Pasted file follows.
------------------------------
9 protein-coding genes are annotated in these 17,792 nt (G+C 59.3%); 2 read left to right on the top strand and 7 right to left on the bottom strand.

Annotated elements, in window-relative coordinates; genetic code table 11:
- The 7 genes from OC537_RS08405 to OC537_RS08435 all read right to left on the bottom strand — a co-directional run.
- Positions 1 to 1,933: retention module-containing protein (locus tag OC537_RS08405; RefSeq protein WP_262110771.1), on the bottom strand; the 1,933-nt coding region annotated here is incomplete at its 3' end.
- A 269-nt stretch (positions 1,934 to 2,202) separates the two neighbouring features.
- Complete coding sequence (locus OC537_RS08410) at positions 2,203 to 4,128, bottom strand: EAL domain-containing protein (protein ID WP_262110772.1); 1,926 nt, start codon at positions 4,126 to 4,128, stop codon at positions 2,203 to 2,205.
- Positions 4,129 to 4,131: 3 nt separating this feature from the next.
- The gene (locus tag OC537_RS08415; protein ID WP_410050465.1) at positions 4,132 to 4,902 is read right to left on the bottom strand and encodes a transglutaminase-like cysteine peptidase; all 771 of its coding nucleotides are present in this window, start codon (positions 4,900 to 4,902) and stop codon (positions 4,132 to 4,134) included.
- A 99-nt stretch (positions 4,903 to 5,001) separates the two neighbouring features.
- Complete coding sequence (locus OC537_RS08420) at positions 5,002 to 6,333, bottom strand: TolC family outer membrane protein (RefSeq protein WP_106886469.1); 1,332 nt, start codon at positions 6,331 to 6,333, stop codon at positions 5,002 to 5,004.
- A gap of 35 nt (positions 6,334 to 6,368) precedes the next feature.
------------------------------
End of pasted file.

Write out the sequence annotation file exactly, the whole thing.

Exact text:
9 protein-coding genes are annotated in these 17,792 nt (G+C 59.3%); 2 read left to right on the top strand and 7 right to left on the bottom strand.

Annotated elements, in window-relative coordinates; genetic code table 11:
- The 7 genes from OC537_RS08405 to OC537_RS08435 all read right to left on the bottom strand — a co-directional run.
- Positions 1 to 1,933: retention module-containing protein (locus tag OC537_RS08405; RefSeq protein WP_262110771.1), on the bottom strand; the 1,933-nt coding region annotated here is incomplete at its 3' end.
- A 269-nt stretch (positions 1,934 to 2,202) separates the two neighbouring features.
- Complete coding sequence (locus OC537_RS08410) at positions 2,203 to 4,128, bottom strand: EAL domain-containing protein (protein ID WP_262110772.1); 1,926 nt, start codon at positions 4,126 to 4,128, stop codon at positions 2,203 to 2,205.
- Positions 4,129 to 4,131: 3 nt separating this feature from the next.
- The gene (locus tag OC537_RS08415; protein ID WP_410050465.1) at positions 4,132 to 4,902 is read right to left on the bottom strand and encodes a transglutaminase-like cysteine peptidase; all 771 of its coding nucleotides are present in this window, start codon (positions 4,900 to 4,902) and stop codon (positions 4,132 to 4,134) included.
- A 99-nt stretch (positions 4,903 to 5,001) separates the two neighbouring features.
- Complete coding sequence (locus OC537_RS08420) at positions 5,002 to 6,333, bottom strand: TolC family outer membrane protein (RefSeq protein WP_106886469.1); 1,332 nt, start codon at positions 6,331 to 6,333, stop codon at positions 5,002 to 5,004.
- A gap of 35 nt (positions 6,334 to 6,368) precedes the next feature.